For Belgium one can consult M.A. theses in Flemish at Ethesis and Flemish B.A. theses in the Vlaamse Scriptiebank; both websites have an interface in Dutch and English. For the Netherlands one can add Scripties van de Nederlandse Universiteiten for M.A. theses, and the Igitur Archive for Ph.D. and M.A. theses defended at Utrecht University. B.A. and M.A. theses written at Dutch Higher Education institutions can be retrieved from the HBO Kennisbank. The Dutch term for the First World War is Eerste Wereldoorlog.
Academic Joy – Theses Repositories
The digital portal Memory of the Netherlands contains numerous items concerning the First World War. The portal maintained by the Dutch Royal Library in The Hague presents some 120 digital collections from 100 Dutch cultural institutions. The main selection of items concerning the First World War can be found following the theme Military life which brings you to some 8,000 items from the collections of the former Legermuseum (Army Museum) in Delft. The preset selection of items concerning the First World War contains at presents some 400 photographs and drawings. At the Memory of the Netherlands you can also conduct a general search for items related to the First World War (Dutch: Eerste Wereldoorlog).
In 2014 two Dutch army museums will reopen as the Nationaal Militair Museum (National Military Museum). At the portal Dutch Military Heritage you can search in a number of digital collections created by the former Legermuseum.
Dutch cultural institutions such as the Koninklijke Bibliotheek, the Nationaal Archief, the EYE Film Instituut, the Legermuseum and the International Institute for Social History contribute to Europeana 1914-1918; currently some 8,000 items at this portal come from the collections of these institutions.
Memory of the Netherlands; First World War
The digital project Staten-Generaal Digitaal contains parliamentary records of the Dutch Parliament from 1814 to 1995. The records were digitized by the Dutch Royal Library in The Hague. You can search for particular years and dates, subjects and select either the Eerste Kamer, the Dutch Senate, or the Tweede Kamer, the Chamber of Deputies, or both. You can search for particular records – Kamerstukken, papers debated, Kamervragen, questions, and the Handelingen, the records of the debates – or search a particular speaker. There is also an advanced search mode (uitgebreid zoeken). You can also choose to look at a small number of themes, browse and search the registers, and look at maps (kaarten). The website is only accessible in Dutch.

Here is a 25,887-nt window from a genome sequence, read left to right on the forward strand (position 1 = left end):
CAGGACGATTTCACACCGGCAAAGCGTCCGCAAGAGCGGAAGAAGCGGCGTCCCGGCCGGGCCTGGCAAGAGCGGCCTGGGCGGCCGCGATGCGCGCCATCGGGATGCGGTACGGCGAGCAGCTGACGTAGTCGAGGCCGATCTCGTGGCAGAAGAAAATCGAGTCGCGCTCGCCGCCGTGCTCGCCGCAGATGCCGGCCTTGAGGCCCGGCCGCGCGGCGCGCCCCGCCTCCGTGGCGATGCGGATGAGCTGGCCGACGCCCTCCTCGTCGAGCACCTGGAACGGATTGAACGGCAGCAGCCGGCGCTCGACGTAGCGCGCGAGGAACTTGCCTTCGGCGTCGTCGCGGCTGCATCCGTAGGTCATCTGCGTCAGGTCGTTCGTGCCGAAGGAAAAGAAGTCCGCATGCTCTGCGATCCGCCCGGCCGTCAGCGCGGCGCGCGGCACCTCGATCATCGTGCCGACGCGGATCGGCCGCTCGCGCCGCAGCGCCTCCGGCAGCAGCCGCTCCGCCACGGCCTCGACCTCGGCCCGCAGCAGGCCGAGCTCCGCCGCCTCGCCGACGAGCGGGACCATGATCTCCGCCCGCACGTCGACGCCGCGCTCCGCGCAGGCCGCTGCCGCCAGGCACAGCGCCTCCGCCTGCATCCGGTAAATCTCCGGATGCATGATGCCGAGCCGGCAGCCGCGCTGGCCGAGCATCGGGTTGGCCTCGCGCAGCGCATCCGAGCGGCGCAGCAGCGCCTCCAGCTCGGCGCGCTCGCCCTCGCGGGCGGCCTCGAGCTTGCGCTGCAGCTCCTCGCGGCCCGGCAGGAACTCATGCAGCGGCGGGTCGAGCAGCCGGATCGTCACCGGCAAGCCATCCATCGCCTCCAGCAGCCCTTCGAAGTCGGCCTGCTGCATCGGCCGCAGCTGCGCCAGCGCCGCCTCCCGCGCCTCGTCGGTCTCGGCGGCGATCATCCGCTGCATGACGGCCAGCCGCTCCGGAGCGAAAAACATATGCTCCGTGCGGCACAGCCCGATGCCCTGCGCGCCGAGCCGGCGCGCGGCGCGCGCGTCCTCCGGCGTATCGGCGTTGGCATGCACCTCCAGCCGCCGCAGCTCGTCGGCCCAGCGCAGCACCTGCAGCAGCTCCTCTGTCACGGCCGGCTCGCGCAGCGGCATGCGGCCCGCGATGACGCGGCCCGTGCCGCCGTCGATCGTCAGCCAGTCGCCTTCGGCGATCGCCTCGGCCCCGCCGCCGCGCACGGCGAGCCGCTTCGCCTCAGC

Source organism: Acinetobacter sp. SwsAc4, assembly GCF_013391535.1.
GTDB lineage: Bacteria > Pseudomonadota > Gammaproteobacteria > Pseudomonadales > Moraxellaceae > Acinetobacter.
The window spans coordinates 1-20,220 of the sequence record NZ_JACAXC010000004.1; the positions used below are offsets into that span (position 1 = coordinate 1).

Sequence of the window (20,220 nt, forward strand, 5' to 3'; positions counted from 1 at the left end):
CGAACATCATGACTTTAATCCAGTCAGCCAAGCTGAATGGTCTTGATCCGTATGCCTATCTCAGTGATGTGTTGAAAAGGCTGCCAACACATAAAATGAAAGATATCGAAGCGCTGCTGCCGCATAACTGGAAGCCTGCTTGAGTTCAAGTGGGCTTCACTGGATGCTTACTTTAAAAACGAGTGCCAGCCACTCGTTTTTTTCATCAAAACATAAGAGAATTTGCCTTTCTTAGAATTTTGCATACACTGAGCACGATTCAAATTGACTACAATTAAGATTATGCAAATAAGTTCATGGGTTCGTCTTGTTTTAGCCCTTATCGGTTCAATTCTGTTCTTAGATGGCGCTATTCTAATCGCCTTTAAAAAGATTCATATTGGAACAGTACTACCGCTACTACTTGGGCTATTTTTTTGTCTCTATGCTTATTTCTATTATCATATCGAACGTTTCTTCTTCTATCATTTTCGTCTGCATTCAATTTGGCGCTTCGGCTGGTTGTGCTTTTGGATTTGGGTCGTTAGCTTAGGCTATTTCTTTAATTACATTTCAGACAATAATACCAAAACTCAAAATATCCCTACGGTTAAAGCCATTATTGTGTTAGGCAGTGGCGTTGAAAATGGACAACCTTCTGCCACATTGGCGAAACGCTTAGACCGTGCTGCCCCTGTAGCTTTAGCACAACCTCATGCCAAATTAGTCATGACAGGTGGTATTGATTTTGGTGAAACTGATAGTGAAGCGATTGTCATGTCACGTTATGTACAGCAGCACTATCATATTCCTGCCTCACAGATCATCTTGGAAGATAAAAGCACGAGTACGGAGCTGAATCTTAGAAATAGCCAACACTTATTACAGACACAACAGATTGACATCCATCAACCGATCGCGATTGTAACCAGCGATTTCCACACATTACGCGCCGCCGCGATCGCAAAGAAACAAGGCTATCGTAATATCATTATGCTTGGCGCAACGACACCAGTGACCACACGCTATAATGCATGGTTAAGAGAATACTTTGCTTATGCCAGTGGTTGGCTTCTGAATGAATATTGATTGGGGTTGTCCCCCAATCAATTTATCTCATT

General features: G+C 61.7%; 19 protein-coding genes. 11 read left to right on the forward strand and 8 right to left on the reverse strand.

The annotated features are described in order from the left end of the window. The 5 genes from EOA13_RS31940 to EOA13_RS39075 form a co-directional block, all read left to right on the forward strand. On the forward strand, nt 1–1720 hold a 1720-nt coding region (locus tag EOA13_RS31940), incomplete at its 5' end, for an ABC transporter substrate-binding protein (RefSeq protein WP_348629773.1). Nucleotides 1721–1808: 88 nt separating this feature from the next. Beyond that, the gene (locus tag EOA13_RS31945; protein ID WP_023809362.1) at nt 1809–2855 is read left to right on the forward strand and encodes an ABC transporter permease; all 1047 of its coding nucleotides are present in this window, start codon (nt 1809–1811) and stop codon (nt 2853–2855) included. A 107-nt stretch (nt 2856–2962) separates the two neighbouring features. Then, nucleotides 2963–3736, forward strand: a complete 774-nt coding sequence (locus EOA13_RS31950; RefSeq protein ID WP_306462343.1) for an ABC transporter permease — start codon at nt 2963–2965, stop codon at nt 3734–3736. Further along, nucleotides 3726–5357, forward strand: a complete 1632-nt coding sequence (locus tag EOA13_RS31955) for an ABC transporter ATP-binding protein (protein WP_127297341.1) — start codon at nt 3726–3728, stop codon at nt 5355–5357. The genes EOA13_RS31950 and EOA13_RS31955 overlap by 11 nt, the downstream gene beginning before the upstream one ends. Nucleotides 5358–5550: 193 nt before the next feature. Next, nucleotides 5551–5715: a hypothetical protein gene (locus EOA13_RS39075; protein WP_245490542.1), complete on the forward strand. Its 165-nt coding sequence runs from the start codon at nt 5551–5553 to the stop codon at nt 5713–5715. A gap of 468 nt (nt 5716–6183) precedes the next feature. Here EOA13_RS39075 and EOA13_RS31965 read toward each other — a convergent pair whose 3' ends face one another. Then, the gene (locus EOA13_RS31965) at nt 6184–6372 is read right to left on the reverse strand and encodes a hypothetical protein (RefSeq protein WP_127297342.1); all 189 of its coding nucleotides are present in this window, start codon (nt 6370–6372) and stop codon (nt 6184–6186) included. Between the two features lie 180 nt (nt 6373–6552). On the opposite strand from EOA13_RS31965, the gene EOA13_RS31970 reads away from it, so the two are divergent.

Originally there was a separate website for these parliamentary records, but it has moved to the general website of the Dutch government for official publications as just a section without further guidance. The advanced search mode does not exist anymore.
The portal War Museums in Europe is a Dutch website with the simple aim of putting concise information about European war museums conveniently together. The website offers a alphabetically ordered list, a country list and a rating index. The website mentions 136 museums. Clearly these are not all museums covering only the First World War, and it seems this small portal has not been recently updated. The website can be viewed only in English.
The International Council of Museums (ICOM) has an International Committee of Museums and Collections of Arms and Military History (ICOMAM) in which most of the large and national war museums and military museums in Europe participate.
War Museums in Europe
The museum Huis Doorn is dedicated to the history of this country house and its most famous occupant, the German emperor Wilhelm II. After the November revolution of 1918 Wilhelm II asked the Dutch government to grant him political asylum. After a time at the castle of Amerongen the Kaiser bought Huis Doorn in 1919 where he lived until his death in 1941. He turned the country house into a museum of the German Reich and monarchy, with many objects from the royal family. The museum has its own digital image database with some 6,500 digitized images from the collection of 12,000 photos kept at Huis Doorn. The website of the museum and the image database can be viewed in Dutch, German and English.
The European Film Gateway 1914 is a part of the European Film Gateway dedicated to films and other audio materials from the First World War held in various European collections in twenty countries. The materials shown are newsreels, documentaries, fiction and propaganda, all in all some 660 hours from 5,600 documents. There is an accompanying project website for background information. The EFG has also created a virtual exhibition on the subject of European Film and the First World War. The user interface is in twelve languages.
European Film Gateway 1914